Glass smartphones will arrive this year, Taiwanese firm says
Sam Yu won't name the handset makers involved. But the executive at Taiwanese firm Polytron Technologies is confident that consumers this year will see the arrival of partially transparent glass smartphones.
"It will happen near the end of 2013," he said as he showed off a prototype device. "Trust me."
The prototype phone was, however, not functional. As not all the components used in the phone can be made invisible, the company's glass technology may at least allow for a portion of the smartphone to remain see-through, with the rest covered behind casing, according to Polytron staff.
Unlike today's smartphones, which are often encased in plastic or metal and filled with opaque circuitry, Polytron is proposing handset makers build their products with its specially designed glass that can contain near invisible electrical wiring using patented technology. The result can create a transparent effect, making the phone see-through, the company said. (Videos can be found here and here).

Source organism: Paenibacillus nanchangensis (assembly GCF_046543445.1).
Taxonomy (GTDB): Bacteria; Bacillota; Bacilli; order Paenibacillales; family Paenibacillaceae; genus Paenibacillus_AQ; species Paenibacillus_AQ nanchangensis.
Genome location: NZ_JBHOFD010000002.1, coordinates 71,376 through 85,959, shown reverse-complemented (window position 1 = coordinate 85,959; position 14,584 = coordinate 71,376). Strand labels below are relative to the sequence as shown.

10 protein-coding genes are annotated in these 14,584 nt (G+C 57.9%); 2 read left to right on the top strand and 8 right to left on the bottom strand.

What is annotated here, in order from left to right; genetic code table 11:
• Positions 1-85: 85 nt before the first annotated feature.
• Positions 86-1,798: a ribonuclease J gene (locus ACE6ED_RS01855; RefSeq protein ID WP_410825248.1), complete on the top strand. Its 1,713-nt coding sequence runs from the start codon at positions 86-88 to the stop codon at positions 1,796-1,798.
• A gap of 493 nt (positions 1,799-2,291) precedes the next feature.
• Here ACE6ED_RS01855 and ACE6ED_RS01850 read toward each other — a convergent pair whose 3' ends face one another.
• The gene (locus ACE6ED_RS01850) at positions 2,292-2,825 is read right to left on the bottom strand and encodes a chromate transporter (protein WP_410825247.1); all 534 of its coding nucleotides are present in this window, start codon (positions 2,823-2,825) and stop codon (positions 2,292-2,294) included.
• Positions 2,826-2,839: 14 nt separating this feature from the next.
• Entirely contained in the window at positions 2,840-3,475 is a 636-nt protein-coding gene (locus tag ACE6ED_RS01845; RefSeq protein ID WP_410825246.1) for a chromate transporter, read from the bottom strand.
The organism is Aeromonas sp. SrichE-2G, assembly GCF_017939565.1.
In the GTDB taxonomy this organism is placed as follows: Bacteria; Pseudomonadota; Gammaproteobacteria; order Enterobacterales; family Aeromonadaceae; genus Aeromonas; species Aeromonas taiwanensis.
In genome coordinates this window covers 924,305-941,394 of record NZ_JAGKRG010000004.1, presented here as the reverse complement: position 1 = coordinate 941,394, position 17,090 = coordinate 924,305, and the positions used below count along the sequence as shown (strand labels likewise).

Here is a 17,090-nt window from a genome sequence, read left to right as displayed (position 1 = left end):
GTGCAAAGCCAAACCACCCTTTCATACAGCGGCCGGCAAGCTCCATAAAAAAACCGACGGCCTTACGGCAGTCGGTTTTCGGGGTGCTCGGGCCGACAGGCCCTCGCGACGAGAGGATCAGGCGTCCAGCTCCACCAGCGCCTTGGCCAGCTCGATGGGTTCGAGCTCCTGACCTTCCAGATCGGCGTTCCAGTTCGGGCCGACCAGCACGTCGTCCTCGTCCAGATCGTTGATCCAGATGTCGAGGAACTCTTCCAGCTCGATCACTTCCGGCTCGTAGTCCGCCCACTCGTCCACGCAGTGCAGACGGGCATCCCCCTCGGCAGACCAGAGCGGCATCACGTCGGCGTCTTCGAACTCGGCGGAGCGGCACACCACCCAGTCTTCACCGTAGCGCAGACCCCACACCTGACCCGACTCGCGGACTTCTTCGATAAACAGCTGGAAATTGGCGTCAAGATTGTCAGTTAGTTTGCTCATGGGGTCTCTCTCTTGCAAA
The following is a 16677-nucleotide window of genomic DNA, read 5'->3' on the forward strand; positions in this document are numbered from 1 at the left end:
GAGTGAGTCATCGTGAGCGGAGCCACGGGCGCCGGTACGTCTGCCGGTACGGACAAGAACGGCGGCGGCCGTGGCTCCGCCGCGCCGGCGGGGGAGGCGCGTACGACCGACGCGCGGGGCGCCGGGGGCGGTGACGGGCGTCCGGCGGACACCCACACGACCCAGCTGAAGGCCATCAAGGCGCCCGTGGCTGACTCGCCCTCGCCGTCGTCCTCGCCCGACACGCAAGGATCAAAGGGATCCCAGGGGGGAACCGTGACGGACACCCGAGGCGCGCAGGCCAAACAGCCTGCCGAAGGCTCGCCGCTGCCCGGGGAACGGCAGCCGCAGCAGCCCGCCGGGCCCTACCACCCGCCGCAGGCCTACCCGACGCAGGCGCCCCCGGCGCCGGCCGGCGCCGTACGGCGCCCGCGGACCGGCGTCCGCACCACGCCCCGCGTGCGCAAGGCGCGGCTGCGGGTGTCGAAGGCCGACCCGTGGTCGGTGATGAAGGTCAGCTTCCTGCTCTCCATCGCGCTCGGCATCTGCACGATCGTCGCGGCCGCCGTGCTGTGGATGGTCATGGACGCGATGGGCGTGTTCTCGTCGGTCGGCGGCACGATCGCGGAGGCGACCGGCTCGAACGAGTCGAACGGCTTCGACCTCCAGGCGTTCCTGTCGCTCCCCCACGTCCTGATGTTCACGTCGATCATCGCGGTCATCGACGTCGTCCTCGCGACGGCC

Yu, general manager for Polytron, has been showing off a prototype device, built from a light piece of glass. Certain components such as the battery, camera, and memory card are still visible, but the remainder of the phone, including the screen, is transparent, he said.
"I like things that are novel and look beautiful," he said, adding that the patent for the technology was developed four years ago. "Current mobile phones are heavier, but with this glass you can make it much lighter."
Polytron is a subsidiary of U.S.-based Polytronix and focuses on glass technology. One of the company's main products is its "Polyvision Privacy Glass", which can flip between transparency and a near-opaque cloudy white with a flick of a switch.
Polytron has mainly focused on providing glass for construction projects, but Yu said he believes its technology can also be applied to electronics.
He also displayed a nearly transparent USB memory stick that will start selling later this year, and a speaker system embedded into a thin slate of glass.
Other companies, such as Samsung, LG, Fujitsu, have also shown off similar concepts, such as dual-sided transparent touch screens for phones, or see-through displays for laptops. Yu said he had no idea how much a transparent phone would cost buyers. But he believes his technology will help make transparent electronic products a reality.
"All handset makers are looking to work with us," he added. "The technology is mature."